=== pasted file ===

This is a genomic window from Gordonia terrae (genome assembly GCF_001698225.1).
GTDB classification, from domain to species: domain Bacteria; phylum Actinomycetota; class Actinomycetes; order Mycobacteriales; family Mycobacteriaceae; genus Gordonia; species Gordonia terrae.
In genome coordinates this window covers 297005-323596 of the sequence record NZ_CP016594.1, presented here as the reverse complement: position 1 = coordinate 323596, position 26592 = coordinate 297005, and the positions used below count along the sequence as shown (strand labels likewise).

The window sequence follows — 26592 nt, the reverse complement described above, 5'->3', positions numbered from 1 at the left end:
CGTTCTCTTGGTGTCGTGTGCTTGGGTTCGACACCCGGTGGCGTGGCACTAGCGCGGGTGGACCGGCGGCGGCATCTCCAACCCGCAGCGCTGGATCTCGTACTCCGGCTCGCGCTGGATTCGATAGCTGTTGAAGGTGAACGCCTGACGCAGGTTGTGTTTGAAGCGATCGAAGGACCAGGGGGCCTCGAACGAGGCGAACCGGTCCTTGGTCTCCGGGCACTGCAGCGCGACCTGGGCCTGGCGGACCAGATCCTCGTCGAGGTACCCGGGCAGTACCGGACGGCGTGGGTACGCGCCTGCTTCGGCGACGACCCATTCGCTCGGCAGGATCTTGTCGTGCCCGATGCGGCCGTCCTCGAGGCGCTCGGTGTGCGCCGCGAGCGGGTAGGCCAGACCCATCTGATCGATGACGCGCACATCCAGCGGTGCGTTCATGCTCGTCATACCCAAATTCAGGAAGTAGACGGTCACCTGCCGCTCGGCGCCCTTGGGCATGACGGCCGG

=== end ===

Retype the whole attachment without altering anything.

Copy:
This is a genomic window from Gordonia terrae (genome assembly GCF_001698225.1).
GTDB classification, from domain to species: domain Bacteria; phylum Actinomycetota; class Actinomycetes; order Mycobacteriales; family Mycobacteriaceae; genus Gordonia; species Gordonia terrae.
In genome coordinates this window covers 297005-323596 of the sequence record NZ_CP016594.1, presented here as the reverse complement: position 1 = coordinate 323596, position 26592 = coordinate 297005, and the positions used below count along the sequence as shown (strand labels likewise).

The window sequence follows — 26592 nt, the reverse complement described above, 5'->3', positions numbered from 1 at the left end:
CGTTCTCTTGGTGTCGTGTGCTTGGGTTCGACACCCGGTGGCGTGGCACTAGCGCGGGTGGACCGGCGGCGGCATCTCCAACCCGCAGCGCTGGATCTCGTACTCCGGCTCGCGCTGGATTCGATAGCTGTTGAAGGTGAACGCCTGACGCAGGTTGTGTTTGAAGCGATCGAAGGACCAGGGGGCCTCGAACGAGGCGAACCGGTCCTTGGTCTCCGGGCACTGCAGCGCGACCTGGGCCTGGCGGACCAGATCCTCGTCGAGGTACCCGGGCAGTACCGGACGGCGTGGGTACGCGCCTGCTTCGGCGACGACCCATTCGCTCGGCAGGATCTTGTCGTGCCCGATGCGGCCGTCCTCGAGGCGCTCGGTGTGCGCCGCGAGCGGGTAGGCCAGACCCATCTGATCGATGACGCGCACATCCAGCGGTGCGTTCATGCTCGTCATACCCAAATTCAGGAAGTAGACGGTCACCTGCCGCTCGGCGCCCTTGGGCATGACGGCCGG